Every writer aiming for publication at some point in their career faces this question: should I find a literary agent? My answer: it depends.
Early in the process of writing, you need to determine which type of publishing you will do (see types of book publishing). Basically, let’s break the industry up into two sections for ease of discussion: traditional or self-publishing.
Agent and Traditional Publishing
If you decide that traditional publishing is the way you wish to proceed and if you decide that a large publisher will handle your book best, you will probably need a literary agent. Agents work hard at developing relationships with editors and publishers. They know what each of their contacts need, what the publishing schedule looks like, and if a particular publisher has a need. A good agent will know which publisher is best for your work. They become your advocate in a very ruthless industry, and negotiate for you.
I can already hear you saying that “so-and-so got a great contract without an agent from one of the big 5.” Yes, lightening does strike, but not often in the same place. This simply doesn’t happen often. An agent, when dealing with the big companies, can be a tremendous asset for your writing future.
Within the wider realm of traditional publishing, you will find the smaller publishers. If you wish to publish with one of these companies, you will probably not need an agent. As a small publisher, I rarely dealt with agents; my contact was directly with the author. The beauty of a small publishing house is that the editor, publisher, marketing guru, and so on are directly available to you and welcome your input—whether they use it or not, they still listen. In a larger publishing company, this is not always true for they have to follow established corporate policies. There is more flexibility in the small publishers, but there is also less money available. Definitely a ying/yang situation.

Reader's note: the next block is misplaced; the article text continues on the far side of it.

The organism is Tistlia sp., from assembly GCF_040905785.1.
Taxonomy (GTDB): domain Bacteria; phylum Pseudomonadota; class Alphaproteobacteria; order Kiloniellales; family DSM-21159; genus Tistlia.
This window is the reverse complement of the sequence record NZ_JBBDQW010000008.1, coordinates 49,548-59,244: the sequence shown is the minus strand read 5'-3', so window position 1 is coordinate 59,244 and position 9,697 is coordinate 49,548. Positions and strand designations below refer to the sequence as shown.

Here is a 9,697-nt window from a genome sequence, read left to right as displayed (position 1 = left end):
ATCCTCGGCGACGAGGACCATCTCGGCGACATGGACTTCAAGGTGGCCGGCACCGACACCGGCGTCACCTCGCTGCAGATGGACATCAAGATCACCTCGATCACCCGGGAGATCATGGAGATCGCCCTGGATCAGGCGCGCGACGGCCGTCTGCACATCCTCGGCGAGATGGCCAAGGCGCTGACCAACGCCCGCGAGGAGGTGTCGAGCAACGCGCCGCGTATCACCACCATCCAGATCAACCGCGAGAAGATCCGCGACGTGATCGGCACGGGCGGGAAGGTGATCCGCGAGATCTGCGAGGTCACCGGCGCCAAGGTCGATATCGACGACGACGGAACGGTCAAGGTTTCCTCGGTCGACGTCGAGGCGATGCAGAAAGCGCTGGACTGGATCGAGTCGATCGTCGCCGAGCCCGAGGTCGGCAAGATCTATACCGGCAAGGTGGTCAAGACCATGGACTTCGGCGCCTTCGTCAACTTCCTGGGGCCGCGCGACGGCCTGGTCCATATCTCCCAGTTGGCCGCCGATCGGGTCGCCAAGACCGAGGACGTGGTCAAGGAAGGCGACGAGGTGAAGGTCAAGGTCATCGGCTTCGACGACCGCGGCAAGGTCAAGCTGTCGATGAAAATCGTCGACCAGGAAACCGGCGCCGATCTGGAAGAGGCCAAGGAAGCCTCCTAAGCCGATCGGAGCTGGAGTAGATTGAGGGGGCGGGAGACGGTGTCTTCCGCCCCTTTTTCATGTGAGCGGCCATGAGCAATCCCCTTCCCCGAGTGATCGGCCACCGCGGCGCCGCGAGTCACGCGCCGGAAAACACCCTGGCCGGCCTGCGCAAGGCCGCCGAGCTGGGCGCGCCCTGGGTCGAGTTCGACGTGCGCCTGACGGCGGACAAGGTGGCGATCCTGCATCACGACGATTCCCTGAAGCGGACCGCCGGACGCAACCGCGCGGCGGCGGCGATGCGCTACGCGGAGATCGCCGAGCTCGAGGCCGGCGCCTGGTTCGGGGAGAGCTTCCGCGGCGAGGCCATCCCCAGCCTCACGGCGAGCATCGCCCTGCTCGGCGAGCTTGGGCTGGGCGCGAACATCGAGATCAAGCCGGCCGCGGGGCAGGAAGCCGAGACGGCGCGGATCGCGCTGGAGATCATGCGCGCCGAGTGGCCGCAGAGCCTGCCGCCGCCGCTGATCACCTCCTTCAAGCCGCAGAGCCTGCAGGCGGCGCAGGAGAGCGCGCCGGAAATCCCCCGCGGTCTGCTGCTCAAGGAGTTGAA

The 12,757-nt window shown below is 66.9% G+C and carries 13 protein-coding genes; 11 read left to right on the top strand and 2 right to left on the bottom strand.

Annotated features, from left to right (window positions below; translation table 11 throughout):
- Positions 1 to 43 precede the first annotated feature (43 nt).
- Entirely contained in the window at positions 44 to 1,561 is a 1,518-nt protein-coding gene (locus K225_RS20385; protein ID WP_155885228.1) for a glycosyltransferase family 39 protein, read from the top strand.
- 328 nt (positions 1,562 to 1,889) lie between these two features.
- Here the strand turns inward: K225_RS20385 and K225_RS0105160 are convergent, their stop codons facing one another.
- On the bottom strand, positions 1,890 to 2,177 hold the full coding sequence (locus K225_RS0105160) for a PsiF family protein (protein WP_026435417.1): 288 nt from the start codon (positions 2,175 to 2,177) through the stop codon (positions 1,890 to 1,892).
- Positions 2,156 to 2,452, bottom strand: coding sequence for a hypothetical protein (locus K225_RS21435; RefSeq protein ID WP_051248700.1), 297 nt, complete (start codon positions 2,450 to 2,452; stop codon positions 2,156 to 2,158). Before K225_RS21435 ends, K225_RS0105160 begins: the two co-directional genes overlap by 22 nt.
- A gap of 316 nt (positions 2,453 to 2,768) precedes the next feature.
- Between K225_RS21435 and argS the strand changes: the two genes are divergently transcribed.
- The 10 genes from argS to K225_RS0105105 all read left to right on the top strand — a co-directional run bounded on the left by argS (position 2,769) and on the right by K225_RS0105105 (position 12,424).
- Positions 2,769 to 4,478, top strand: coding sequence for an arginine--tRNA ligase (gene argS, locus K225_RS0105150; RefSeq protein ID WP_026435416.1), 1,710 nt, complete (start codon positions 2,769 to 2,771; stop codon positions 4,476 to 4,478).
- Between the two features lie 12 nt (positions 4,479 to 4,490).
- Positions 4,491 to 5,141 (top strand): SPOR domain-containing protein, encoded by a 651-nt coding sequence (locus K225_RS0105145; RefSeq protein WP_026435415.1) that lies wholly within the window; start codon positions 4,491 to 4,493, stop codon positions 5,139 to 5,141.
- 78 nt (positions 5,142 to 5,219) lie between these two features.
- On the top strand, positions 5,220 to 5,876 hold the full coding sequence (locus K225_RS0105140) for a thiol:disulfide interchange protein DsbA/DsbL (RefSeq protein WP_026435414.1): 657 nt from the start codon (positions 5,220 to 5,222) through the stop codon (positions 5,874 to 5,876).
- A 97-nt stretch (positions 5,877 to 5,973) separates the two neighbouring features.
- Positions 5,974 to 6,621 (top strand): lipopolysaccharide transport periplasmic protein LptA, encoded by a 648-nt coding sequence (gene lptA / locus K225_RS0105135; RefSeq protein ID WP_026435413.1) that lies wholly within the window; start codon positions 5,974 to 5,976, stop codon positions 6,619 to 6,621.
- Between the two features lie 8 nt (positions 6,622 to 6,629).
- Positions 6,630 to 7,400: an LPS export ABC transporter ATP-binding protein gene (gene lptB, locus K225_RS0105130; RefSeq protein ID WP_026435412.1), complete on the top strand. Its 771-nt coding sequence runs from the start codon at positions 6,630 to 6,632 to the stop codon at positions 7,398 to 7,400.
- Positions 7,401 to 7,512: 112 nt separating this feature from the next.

Agent and Self-Publishing
It’s only been within the last 20 years or so that self-publishing has become so prominent. Prior to that, anyone who self-published was proclaiming to the world that no publishing house would touch their book (true or not, that was the perception). That simply isn’t the case anymore. With the advent of the eBook, the entire industry turned on its ear. Authors can now control the destiny of their books. If you have decided to self-publish, you don’t need a literary agent. You have already found your publisher: YOU. For good and bad, you are going to be doing everything from book production to marketing to fulfillment. Sometimes you can hire people for these various tasks, but none of them fall within the realm of what an agent does.
Regardless of what you decide to do, you are going to be looking at multiple contracts. Your agent will present you with their contract. Your publishing house will send theirs, your production company will have their own, and so on. Unless you are a contract lawyer, I highly recommend that you see a contract lawyer and have them go over each contract with you. You need to fully understand everything that you sign. It is worth a few hours of lawyer time to save much heartache and grief in the future because you signed something but didn’t understand the implications. Also be sure that you have an “end date” on every contract so that they don’t continue on indefinitely.
Agent or No Agent?
Depending upon the publishing route you will take, you may or may not need an agent. A good agent for traditional publishing is absolute gold in the industry. Treasure them, and don’t begrudge them their commission. Agents work diligently to make sure that you, their author, is well-cared for. If you decide you don’t need an agent, tread carefully and work hard to learn what publishing requires of you. Either way, a good end product of a wonderful book is what everyone is working toward.